The last ingredient for true category creation is competitors. Right now, Karat is a unique solution. There are alternative approaches, but nothing that matches the overall value and strategic approach that Karat brings. I’m excited about how quickly our world is going to change once people broadly recognize the value of Interview Engineering.

Gordie: What previous experience has helped prepare you for that challenge? 

Bill: One common thread in my previous roles and at Microsoft was that I always got to spend a lot of time talking about talent and the challenge of finding and hiring the right people. There’s a lot of C-level energy focused on questions like, “how are we going to hire the talent we need to execute our vision for growth, complete our digital transformation, enter new markets, or adopt the latest technologies?” With software engineering talent especially, there’s an acute shortage. It’s a problem that every company in the world is either facing or going to face.

Gordie: You started your career on the engineering and product side before transitioning to marketing. How does that influence your approach at Karat?

Bill: That’s right. I started out as a UX designer, moved into product management, then product marketing, and finally into general marketing (with some time in sales along the way). That experience gave me a broad operational view of how tech companies function, which helps me understand how technologists, engineers, and engineering leaders think about their jobs and their people. 

I draw from my product background when I’m geeking out on how stuff works, how stuff is built, and how solutions can be abstracted to adapt to changing use cases. That will help inform how we’ll communicate to engineering leaders to make sure the solution really resonates with them, in their language.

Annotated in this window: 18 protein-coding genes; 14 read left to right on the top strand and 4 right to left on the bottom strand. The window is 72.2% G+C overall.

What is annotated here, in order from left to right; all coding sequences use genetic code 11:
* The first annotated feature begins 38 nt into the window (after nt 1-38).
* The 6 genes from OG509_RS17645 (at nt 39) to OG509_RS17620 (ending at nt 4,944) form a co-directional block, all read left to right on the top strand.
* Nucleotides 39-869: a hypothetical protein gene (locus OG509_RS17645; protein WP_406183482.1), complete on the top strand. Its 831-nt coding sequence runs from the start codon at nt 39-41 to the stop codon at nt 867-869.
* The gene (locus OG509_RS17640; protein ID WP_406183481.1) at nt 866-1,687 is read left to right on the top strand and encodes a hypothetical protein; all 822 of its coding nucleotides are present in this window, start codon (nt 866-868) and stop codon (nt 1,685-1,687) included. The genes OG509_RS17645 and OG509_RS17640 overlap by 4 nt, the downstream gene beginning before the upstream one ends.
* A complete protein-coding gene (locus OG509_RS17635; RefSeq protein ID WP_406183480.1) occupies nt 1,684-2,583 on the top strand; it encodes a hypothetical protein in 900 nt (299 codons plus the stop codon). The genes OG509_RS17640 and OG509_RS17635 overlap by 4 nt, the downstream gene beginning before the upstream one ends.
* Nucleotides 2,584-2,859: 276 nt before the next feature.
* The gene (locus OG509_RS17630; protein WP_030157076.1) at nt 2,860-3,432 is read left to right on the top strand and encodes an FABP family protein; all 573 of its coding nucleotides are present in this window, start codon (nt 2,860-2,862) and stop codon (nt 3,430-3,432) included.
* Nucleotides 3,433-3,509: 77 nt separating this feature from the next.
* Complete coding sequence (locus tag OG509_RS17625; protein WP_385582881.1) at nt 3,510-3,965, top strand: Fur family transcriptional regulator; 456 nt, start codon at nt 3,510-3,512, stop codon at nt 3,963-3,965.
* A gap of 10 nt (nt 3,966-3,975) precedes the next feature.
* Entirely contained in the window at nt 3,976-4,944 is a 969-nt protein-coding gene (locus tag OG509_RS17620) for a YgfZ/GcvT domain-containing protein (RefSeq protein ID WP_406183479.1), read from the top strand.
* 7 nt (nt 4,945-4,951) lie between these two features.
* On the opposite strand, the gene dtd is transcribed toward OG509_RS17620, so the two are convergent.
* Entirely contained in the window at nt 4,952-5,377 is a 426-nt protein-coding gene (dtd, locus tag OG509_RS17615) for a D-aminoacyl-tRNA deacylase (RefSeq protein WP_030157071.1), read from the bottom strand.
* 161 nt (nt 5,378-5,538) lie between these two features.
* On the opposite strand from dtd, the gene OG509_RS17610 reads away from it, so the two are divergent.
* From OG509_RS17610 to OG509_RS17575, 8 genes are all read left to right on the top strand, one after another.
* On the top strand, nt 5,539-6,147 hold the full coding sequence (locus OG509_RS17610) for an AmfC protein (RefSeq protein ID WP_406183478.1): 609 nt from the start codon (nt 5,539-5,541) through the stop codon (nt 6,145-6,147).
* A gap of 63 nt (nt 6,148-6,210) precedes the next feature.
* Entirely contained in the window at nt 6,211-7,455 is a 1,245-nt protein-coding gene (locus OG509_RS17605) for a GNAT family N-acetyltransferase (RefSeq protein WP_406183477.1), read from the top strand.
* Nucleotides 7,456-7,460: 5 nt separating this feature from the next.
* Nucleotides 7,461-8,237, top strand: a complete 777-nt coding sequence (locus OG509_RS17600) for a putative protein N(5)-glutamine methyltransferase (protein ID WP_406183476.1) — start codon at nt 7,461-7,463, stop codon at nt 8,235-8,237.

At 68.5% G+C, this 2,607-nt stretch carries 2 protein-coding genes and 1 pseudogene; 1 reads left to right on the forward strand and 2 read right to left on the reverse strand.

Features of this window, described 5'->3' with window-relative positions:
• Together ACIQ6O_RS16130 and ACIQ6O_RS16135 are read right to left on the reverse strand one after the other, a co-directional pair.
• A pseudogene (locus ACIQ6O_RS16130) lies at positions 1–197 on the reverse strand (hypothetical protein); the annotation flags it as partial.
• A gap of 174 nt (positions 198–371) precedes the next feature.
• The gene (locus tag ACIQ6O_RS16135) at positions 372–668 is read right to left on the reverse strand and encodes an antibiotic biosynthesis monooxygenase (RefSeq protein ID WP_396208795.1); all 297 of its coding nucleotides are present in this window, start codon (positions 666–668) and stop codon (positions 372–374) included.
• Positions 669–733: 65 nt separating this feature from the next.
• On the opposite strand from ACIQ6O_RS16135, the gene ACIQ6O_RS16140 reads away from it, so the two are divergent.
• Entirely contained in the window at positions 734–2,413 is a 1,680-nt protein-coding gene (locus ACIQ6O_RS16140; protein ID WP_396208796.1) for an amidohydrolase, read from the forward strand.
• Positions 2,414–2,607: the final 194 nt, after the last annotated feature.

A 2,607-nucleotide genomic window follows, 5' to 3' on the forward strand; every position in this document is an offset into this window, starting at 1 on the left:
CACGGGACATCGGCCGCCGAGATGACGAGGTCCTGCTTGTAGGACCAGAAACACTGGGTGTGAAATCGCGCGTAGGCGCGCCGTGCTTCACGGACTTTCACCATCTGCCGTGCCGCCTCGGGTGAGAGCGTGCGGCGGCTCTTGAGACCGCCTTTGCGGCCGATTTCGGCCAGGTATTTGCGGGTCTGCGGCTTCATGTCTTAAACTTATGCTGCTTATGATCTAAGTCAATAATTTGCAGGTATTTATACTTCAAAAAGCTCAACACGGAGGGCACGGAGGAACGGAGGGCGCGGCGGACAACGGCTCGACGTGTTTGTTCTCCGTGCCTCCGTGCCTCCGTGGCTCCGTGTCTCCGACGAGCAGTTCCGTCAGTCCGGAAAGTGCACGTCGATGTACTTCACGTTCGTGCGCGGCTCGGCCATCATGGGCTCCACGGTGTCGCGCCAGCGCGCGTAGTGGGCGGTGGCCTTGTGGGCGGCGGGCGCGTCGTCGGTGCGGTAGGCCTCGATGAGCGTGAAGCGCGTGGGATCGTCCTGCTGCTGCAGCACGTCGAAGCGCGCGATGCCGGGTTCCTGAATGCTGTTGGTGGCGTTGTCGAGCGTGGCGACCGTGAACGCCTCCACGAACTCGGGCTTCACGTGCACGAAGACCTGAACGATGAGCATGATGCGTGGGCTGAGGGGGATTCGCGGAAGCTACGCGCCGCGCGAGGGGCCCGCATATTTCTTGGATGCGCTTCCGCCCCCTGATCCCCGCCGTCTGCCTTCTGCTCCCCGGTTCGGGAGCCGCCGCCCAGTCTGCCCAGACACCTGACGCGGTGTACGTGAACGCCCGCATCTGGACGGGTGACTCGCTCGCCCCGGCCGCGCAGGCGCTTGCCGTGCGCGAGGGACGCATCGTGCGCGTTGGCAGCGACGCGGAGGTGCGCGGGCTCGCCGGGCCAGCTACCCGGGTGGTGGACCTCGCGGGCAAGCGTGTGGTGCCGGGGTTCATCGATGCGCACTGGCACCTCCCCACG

Gordie: What can Karat do to make Interview Engineering even more valuable to companies hiring software engineers?

Bill: One thing that is deeply ingrained in the Karat DNA is that we are devoted to partnering with our customers and providing them with value based on not just where they are, but where they are going. 

We can actually partner with clients to co-create that future together. At this point, Karat has completed more than 70,000 technical interviews, and our platform combined with ATS data gives us unique insights that help our clients up their game. We have deep expertise on how to get the best hiring signal, how companies can improve diversity and inclusion, and create higher-performing teams, how to quickly calibrate interview structures aligned to their hiring bar–even how they can raise their bar and still meet hiring targets. 

We’re going to lean into the data and tap even deeper into that value to develop new offerings, services, and capabilities that benefit both clients and the candidates. 

What’s going to be key is never losing sight of that human-centered approach that makes Karat special. That combination of data and technology, mixed with Karat’s human-centered principles is what sets Karat apart from the alternatives of business as usual, or automated screening tests with poor predictiveness and lots of false negatives. The Karat solution is inclusive as opposed to alternatives designed to weed out or exclude, and that’s a huge differentiator. Understanding hiring, jobs, clients, and candidates at the human level makes Karat a strategic partner. We can create a true competitive advantage for our customers.